If they imagine that it will afford permanent relief, unless followed up by a subversion of the present system of granting relief to the poor, and by a dismemberment of the enormous farms so destructive to the welfare, happiness, morality, and health of the people, they are miserably mistaken. That superabundant population is the cause of the present distress, no one can doubt; anil that emigration of that superabundant population would be a temporary relief, no one can doubt ; but, in due course of time-about eighteen or twenty years' time, we should again be entering on an excess of population, unless, as I stated above, the present system of granting relief to the poor, and the enormous farms are put down, for there is the root of the evil to be found. I lived for many years in the country, in one of the most favourable districts for agricultural pursuits, and I have seen this assertion of mine verified to the fullest extent. The present system of relieving the poor is according to the number in family, and the wages that are paid for labour are a nothing, and the rest is paid to the applicant from the poor-rate. Now, an active single man, who has no claim on the poorrale, is, from the insufficiency of the sum paid to him for labour to sustain bim, induced to take a wife, and who producing to him annually a child, gives an annual increase of claim on the poor-rate, and thus be gets his subsistence, and population is by this forced measure improperly increased. Heretofore it was very rare to find labouring people diguified with the title of grandfather or grandmother from their offspring living; but now you may find even great grandfathers and great grandmothers existing in mul. titudes of parishes. You find then that there is another generation of pau. (pers introduced entirely by this system of paying out of the poor-rate according to family, and not allowing a young nian fair remuneration for his Jabour. Now, if the young man was allowed a fair price for his labour, he would, as heretofore, feel inclined to wait till he was of a fit age to marry, and had saved a sufficient sum to enable him to settle on a little land bimself as a renter. But observe, I mean the throwing open the large farms, and the alteration of the system of paying out of the poor-rate for labour and support, as inseparable, The present system is most degrading to my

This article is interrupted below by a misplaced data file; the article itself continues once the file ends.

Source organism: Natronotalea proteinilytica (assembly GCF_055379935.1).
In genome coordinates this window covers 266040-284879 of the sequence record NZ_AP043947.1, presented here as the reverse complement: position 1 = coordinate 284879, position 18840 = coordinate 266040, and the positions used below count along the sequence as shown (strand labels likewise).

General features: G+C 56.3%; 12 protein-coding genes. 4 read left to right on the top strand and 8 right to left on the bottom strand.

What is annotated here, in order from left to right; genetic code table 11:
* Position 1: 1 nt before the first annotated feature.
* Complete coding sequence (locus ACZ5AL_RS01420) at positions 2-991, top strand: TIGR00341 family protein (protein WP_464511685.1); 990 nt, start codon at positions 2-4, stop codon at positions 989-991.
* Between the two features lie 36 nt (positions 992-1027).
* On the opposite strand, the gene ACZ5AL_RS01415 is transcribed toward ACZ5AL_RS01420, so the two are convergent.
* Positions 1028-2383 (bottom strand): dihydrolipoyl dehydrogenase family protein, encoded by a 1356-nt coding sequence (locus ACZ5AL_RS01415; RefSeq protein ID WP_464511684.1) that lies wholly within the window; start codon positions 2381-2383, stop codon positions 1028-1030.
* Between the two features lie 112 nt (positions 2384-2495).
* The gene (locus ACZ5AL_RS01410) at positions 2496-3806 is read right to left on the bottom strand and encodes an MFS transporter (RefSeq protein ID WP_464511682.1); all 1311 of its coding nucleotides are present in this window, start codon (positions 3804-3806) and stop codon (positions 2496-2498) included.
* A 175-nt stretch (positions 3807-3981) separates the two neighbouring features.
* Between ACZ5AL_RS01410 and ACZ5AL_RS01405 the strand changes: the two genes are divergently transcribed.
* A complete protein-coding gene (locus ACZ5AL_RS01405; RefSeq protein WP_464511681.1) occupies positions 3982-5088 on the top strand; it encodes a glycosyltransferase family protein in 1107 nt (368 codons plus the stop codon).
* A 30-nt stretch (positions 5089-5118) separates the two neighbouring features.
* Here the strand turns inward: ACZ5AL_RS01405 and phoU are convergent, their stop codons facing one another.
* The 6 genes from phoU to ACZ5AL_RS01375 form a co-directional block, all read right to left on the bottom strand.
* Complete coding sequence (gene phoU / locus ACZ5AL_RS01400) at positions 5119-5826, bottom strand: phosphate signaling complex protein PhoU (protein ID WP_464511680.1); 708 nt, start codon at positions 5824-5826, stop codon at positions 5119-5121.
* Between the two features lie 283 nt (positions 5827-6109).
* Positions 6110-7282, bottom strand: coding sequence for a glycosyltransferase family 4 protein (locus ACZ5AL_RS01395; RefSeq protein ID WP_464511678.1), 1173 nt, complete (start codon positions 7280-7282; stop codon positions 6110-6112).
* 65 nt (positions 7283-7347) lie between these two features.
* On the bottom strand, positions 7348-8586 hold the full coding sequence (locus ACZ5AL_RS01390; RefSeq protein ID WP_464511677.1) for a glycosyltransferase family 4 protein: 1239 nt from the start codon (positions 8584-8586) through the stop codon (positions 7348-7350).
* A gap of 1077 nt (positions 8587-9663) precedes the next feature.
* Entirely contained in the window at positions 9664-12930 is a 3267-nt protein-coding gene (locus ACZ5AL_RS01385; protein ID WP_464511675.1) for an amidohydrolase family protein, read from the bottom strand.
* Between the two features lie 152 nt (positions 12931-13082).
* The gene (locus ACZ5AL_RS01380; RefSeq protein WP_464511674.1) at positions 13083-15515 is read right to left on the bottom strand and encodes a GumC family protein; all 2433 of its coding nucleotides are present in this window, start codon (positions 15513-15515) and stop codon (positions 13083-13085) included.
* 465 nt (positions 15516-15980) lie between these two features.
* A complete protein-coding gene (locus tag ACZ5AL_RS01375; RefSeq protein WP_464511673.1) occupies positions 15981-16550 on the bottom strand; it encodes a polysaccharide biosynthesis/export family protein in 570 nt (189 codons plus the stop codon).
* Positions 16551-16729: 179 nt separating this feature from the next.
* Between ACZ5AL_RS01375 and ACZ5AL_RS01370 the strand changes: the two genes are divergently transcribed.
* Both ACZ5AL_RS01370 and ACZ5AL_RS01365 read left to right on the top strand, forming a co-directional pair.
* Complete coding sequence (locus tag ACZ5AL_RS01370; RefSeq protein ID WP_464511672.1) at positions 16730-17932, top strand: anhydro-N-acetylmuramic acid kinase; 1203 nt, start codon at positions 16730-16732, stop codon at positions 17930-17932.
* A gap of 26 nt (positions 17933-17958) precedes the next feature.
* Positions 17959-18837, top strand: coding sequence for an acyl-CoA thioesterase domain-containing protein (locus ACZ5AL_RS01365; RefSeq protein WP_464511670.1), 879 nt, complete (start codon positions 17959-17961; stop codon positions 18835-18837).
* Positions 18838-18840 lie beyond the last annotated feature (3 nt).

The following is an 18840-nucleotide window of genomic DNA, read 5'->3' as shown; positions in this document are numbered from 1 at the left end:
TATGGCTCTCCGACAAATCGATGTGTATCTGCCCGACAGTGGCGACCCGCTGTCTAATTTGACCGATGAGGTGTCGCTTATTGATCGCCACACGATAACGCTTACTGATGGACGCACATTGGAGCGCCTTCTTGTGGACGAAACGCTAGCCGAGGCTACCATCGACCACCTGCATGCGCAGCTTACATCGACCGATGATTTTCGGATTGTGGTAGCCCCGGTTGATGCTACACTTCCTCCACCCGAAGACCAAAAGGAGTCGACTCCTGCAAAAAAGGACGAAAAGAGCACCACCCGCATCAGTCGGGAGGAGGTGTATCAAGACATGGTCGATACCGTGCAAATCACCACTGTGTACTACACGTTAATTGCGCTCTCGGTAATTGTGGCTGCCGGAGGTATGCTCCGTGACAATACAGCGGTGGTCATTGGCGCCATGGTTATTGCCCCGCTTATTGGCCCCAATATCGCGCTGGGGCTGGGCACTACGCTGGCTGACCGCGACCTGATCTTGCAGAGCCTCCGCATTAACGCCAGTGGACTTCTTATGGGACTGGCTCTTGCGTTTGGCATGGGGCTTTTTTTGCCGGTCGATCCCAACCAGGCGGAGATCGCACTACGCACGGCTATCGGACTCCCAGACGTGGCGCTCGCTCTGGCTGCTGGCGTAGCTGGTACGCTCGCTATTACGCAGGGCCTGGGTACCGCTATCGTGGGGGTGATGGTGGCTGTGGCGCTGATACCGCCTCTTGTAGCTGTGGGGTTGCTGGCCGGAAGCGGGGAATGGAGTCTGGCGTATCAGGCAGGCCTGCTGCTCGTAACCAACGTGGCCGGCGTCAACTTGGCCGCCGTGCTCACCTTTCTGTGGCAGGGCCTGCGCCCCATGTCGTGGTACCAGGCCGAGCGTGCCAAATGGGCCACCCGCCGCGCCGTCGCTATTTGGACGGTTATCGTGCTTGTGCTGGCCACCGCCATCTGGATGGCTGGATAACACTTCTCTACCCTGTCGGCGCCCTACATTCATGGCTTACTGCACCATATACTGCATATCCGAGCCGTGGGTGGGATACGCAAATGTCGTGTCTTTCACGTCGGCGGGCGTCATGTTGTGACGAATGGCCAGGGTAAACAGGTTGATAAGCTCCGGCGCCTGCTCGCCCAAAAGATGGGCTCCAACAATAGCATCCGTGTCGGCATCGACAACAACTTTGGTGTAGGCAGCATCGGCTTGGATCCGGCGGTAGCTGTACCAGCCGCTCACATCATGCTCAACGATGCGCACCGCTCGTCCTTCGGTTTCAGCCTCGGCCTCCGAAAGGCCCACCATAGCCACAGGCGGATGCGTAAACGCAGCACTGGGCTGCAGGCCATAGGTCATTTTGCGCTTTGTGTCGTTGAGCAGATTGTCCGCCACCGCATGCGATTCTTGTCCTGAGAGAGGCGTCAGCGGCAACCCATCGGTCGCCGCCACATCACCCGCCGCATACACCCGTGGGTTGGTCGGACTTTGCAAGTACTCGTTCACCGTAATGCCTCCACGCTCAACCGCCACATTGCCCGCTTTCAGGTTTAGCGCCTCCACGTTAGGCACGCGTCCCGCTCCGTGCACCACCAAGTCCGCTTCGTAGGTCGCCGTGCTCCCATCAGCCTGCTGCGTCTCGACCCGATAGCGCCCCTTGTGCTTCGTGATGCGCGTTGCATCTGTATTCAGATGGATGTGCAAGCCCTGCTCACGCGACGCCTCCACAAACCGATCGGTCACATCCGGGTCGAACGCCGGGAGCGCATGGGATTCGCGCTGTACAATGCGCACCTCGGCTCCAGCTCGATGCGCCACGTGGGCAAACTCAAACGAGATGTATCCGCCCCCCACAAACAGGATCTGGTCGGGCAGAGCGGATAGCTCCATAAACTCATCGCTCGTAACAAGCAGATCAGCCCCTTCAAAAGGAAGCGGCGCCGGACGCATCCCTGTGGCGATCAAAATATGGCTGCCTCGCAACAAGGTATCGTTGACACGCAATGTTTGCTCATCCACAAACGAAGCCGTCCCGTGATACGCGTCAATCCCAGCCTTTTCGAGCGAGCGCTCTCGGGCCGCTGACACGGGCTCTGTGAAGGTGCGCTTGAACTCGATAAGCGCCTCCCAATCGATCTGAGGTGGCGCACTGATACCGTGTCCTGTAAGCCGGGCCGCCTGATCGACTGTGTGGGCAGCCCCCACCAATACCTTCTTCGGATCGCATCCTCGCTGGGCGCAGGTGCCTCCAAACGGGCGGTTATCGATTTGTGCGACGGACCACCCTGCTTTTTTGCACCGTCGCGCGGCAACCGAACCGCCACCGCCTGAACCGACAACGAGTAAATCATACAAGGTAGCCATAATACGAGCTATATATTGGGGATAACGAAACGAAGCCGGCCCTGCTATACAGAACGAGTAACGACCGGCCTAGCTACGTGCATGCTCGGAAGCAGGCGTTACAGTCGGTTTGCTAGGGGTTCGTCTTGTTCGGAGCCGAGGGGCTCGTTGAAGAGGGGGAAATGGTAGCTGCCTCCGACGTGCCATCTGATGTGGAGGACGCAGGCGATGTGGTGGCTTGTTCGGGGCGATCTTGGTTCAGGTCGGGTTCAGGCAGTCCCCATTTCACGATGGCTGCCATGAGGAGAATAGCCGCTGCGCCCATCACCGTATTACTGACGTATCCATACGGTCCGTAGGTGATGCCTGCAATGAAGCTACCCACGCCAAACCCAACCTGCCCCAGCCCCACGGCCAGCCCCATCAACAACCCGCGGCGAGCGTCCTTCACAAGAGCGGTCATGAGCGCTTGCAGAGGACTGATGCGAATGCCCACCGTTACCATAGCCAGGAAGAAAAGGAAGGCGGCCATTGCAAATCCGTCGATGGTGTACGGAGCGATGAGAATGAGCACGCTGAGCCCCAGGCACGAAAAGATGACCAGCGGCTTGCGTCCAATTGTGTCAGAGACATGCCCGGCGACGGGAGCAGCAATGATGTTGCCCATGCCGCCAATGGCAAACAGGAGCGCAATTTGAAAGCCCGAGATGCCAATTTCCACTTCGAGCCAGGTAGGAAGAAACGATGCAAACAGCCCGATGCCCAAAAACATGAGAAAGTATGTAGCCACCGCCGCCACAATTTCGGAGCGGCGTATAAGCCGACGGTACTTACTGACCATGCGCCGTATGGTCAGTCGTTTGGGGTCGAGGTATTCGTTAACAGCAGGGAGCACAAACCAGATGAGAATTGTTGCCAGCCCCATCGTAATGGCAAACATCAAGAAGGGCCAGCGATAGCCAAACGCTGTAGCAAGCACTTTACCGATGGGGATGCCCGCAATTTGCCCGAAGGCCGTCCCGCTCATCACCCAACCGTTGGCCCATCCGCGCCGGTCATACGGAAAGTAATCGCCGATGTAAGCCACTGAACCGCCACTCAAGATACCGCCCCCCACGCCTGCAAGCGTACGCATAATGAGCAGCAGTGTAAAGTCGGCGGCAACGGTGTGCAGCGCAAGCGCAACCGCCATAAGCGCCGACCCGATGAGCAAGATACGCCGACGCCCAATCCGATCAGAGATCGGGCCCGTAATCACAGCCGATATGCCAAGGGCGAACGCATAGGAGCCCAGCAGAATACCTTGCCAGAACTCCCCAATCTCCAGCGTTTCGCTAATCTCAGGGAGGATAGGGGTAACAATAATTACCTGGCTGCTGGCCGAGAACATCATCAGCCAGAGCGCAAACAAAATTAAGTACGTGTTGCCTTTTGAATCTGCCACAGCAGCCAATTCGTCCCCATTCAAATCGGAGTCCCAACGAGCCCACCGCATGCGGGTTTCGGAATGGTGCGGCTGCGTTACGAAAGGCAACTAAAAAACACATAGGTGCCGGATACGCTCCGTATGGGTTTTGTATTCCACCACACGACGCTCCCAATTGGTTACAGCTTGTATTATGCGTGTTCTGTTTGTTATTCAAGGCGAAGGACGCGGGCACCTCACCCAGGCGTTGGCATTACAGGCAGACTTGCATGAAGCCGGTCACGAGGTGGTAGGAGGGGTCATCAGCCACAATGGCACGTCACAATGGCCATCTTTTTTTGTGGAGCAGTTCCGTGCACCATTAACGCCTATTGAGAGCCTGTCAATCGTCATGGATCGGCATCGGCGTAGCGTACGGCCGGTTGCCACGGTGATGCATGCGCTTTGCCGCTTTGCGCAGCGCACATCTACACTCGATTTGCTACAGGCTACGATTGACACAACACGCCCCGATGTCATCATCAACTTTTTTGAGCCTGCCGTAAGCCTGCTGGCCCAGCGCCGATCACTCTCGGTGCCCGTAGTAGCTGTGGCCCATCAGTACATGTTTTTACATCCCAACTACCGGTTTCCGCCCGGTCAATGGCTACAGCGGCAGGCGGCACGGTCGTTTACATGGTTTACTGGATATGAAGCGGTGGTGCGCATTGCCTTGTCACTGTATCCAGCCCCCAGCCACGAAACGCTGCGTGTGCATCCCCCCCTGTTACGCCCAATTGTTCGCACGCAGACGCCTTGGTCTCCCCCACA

fellow-countrymen; for with the most industrious activity and bodily strength, and the best and purest intentions, they are compelled by the farmers to become paupers, or starve ; and the indolence and sloth has a premium, while industry and virtue are below par. The degree of tyranny that is bsercised over them, too, by the parish officer, is insalting and degrading. I will now suppose a case of a young man who has had a fair remuneration for his tabour by a kind master, and has saved a sum of tnoney, and is arrived at an age of thirty-five years he is desirous to marry, and bring up a family in respectability, as we used to see heretofore done, but he is prevented by the destructive system of consolidating farms, for he has saved money enough to stock a neat little small one; but had he laid by the entire of his earnings, and doubled and quadrupled them, it would not have been half enough to stock a modern farm.” What then, is his case? Why, if he marry, he knows eventually his family must come to the parish. It is the cultivation of land is the source of the happiness and wealth of the people, while fairly distributed—but monopolized, it is the source of misery and demoralization to the major part. 'Hei etofore, whoever heard of national schools aud Sunday schools ? Each village had a useful, honest, active schoolmaster, and all the labourers' children attended his school at the parent's cost, and the parent felt independent, and the child, when he' grew up, was not to be told he had been taught as a pauper, at parish expence; and on Sundays parents and children read together at home ;-bul now you thrust the father to the alehouse, and then make a merit of whipping, the child to church and school. The magnitude of the evil of consolidating the farms, and paying the poor for labour out of the poor-rate, is such, that to dwell on it long quite overcomes us, and it requires the n.ost serious attention of Ministers. If the 'landowners will not give way and open the farms, I hope the whole of the Coro Laws will be repealed. This would render them of so little valué, that then they must do it, in some degree ; and I hope to hear that some public meeting will be convened previous to the meeting of Parliament, to lay the case fairly before the country, and petition the Parliament to adopt snch measures as shall afford some relief from the oppressive conduct of landowners. Our forefathers were so thoroughly of opinion of the evil of one man holding too much land, that'an Act was passed in the reign of Henry VIII. to prevent it, under a penalty, to be levied weekly. And why should the same not be now?--Why not, I ask, now, for surely never was it more required? Giving a fair price for labour, and throwing open the large farms, would empty our jails of poachers, and our work houses of paupers,-cheer the hearts of the people, and fill the hungry bellies of the poor half-famished husbandmen, and be a blessing to the whole nation.